Saturday, 19 November 2011

Memory and Identity: Modern Democracy

In this chapter John Paul II gives a simple presentation of historical political systems and in which he particularly analyses democracy.

First, he describes the three forms of political organisation (from the perspective of who has power). In a Monarchy power resides in an individual, in an Aristocracy power resides in a social group, and in a Democracy power resides in the whole of society. Each of these systems is valid so long as the purpose of exercising power is to serve the common good, that fundamental moral norms are respected, and that civic virtues are actually exercised. If this is not the case, then Monarchy (and Aristocracy) degenerates into Tyranny, and Democracy into Ochlocracy (domination by the populace).

Democracy, understood not simply as a political system, but also as an attitude of mind and a principle of conduct, does not, in practice, allow for the direct exercise of power by the whole of society; power resides in representatives of the people who are designated by free election.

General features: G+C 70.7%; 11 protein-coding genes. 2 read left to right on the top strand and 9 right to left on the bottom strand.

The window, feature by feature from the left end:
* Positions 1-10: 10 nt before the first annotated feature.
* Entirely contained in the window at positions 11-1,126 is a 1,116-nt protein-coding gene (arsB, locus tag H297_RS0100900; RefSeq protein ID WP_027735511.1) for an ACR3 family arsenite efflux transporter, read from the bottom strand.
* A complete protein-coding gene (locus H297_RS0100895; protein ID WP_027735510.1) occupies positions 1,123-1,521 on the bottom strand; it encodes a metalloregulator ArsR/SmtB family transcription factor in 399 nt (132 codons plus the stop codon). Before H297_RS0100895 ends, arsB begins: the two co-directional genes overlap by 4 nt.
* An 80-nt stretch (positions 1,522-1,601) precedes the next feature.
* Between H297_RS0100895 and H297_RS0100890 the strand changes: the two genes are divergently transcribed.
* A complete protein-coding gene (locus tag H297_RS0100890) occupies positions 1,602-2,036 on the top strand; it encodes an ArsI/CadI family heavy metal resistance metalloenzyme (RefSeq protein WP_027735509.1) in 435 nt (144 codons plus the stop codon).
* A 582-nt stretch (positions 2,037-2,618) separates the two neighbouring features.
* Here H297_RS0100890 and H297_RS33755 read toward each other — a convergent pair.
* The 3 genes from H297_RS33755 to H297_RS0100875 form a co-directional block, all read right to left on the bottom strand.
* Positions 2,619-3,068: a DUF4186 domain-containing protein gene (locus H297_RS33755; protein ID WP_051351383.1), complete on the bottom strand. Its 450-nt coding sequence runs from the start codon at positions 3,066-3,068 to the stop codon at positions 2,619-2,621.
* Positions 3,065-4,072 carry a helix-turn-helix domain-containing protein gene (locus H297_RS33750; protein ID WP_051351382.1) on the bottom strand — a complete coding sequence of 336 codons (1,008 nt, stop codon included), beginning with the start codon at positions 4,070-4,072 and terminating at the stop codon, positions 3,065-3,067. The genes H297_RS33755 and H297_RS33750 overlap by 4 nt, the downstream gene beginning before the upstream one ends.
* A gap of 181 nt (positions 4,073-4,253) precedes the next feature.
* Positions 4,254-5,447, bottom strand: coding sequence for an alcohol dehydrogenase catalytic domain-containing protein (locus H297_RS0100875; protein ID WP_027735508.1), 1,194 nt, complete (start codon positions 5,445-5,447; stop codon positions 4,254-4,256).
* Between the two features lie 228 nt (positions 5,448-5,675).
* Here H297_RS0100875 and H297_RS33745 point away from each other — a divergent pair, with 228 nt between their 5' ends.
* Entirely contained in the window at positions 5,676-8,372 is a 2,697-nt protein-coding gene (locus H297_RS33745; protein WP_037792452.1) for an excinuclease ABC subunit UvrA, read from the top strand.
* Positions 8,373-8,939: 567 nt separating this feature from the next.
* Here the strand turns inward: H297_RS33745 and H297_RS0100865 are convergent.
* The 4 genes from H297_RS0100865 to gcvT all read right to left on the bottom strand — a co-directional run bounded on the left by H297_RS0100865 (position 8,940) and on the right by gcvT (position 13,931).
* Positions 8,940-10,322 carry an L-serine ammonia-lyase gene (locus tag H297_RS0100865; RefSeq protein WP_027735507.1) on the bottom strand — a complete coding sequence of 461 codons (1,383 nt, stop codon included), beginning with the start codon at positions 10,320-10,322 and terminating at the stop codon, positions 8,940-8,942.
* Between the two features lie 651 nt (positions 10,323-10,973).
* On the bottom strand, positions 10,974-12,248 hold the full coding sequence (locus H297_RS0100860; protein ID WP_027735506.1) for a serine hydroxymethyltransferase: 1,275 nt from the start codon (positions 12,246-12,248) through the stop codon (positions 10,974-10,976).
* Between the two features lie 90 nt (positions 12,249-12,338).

Catholic social morality favours Democracy because it corresponds more closely to the rational and social nature of man.

Democracy comes into being through a 'state of law', in which social life is established by parliaments with legislative power, and is regulated by law. Thus, Democracy is able to form free citizens who jointly pursue the common good.

Now the Divine Law also comes into play for man, this was given through Moses and is binding, even on those who do not accept Revelation, as natural law. The Decalogue (the Ten Commandments), or natural law, is foundational for any human legislation, precisely because they seek the fundamental good of personal and social life. If any of these commandments is placed in doubt, both human society and man's moral existence is put at risk. This is because law rests not upon human judgement, but upon the truth of being, the truth of God, of man, of all reality.

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